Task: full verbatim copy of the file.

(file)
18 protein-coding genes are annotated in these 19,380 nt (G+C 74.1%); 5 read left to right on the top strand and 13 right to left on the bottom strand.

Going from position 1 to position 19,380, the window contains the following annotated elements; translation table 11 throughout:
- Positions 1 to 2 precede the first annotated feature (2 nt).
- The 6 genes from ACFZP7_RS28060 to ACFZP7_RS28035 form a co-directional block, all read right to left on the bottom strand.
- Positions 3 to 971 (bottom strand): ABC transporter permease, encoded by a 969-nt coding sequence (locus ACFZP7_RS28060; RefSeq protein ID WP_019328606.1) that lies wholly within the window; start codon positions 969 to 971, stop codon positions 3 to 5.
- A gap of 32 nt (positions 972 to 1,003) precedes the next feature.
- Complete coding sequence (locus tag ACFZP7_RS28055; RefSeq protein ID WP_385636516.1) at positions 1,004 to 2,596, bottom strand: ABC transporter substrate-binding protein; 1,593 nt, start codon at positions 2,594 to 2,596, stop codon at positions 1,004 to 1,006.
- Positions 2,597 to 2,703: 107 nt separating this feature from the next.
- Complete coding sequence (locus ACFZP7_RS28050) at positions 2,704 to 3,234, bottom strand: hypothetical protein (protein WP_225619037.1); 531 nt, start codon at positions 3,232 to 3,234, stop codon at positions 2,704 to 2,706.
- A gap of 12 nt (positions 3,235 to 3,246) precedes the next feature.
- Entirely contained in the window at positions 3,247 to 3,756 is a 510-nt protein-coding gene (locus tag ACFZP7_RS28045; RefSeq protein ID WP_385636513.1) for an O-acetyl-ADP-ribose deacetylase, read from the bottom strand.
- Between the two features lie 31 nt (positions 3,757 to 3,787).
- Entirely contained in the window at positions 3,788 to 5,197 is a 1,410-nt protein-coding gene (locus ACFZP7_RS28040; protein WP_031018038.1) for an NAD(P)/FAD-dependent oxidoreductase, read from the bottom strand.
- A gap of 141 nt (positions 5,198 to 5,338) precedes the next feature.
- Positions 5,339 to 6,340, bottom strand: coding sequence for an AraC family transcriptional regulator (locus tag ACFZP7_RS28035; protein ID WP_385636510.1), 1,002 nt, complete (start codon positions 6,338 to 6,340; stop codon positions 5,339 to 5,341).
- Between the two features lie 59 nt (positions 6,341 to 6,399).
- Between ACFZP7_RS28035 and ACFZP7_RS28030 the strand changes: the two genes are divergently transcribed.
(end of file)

18 protein-coding genes are annotated in these 19,380 nt (G+C 74.1%); 5 read left to right on the top strand and 13 right to left on the bottom strand.

Going from position 1 to position 19,380, the window contains the following annotated elements; translation table 11 throughout:
- Positions 1 to 2 precede the first annotated feature (2 nt).
- The 6 genes from ACFZP7_RS28060 to ACFZP7_RS28035 form a co-directional block, all read right to left on the bottom strand.
- Positions 3 to 971 (bottom strand): ABC transporter permease, encoded by a 969-nt coding sequence (locus ACFZP7_RS28060; RefSeq protein ID WP_019328606.1) that lies wholly within the window; start codon positions 969 to 971, stop codon positions 3 to 5.
- A gap of 32 nt (positions 972 to 1,003) precedes the next feature.
- Complete coding sequence (locus tag ACFZP7_RS28055; RefSeq protein ID WP_385636516.1) at positions 1,004 to 2,596, bottom strand: ABC transporter substrate-binding protein; 1,593 nt, start codon at positions 2,594 to 2,596, stop codon at positions 1,004 to 1,006.
- Positions 2,597 to 2,703: 107 nt separating this feature from the next.
- Complete coding sequence (locus ACFZP7_RS28050) at positions 2,704 to 3,234, bottom strand: hypothetical protein (protein WP_225619037.1); 531 nt, start codon at positions 3,232 to 3,234, stop codon at positions 2,704 to 2,706.
- A gap of 12 nt (positions 3,235 to 3,246) precedes the next feature.
- Entirely contained in the window at positions 3,247 to 3,756 is a 510-nt protein-coding gene (locus tag ACFZP7_RS28045; RefSeq protein ID WP_385636513.1) for an O-acetyl-ADP-ribose deacetylase, read from the bottom strand.
- Between the two features lie 31 nt (positions 3,757 to 3,787).
- Entirely contained in the window at positions 3,788 to 5,197 is a 1,410-nt protein-coding gene (locus ACFZP7_RS28040; protein WP_031018038.1) for an NAD(P)/FAD-dependent oxidoreductase, read from the bottom strand.
- A gap of 141 nt (positions 5,198 to 5,338) precedes the next feature.
- Positions 5,339 to 6,340, bottom strand: coding sequence for an AraC family transcriptional regulator (locus tag ACFZP7_RS28035; protein ID WP_385636510.1), 1,002 nt, complete (start codon positions 6,338 to 6,340; stop codon positions 5,339 to 5,341).
- Between the two features lie 59 nt (positions 6,341 to 6,399).
- Between ACFZP7_RS28035 and ACFZP7_RS28030 the strand changes: the two genes are divergently transcribed.